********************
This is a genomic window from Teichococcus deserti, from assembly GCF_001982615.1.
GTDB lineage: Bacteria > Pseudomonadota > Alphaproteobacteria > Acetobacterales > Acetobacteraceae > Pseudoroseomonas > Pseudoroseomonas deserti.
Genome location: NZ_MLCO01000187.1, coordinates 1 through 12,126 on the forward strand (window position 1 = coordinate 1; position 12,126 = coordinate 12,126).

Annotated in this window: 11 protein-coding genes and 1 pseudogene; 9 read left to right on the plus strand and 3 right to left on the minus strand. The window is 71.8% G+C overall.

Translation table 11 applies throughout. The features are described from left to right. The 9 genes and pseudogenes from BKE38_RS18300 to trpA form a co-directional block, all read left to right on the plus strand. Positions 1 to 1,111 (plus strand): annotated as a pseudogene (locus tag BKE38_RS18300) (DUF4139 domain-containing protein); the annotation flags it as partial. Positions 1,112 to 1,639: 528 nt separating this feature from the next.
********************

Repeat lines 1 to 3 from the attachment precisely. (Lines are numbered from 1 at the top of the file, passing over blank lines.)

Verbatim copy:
This is a genomic window from Teichococcus deserti, from assembly GCF_001982615.1.
GTDB lineage: Bacteria > Pseudomonadota > Alphaproteobacteria > Acetobacterales > Acetobacteraceae > Pseudoroseomonas > Pseudoroseomonas deserti.
Genome location: NZ_MLCO01000187.1, coordinates 1 through 12,126 on the forward strand (window position 1 = coordinate 1; position 12,126 = coordinate 12,126).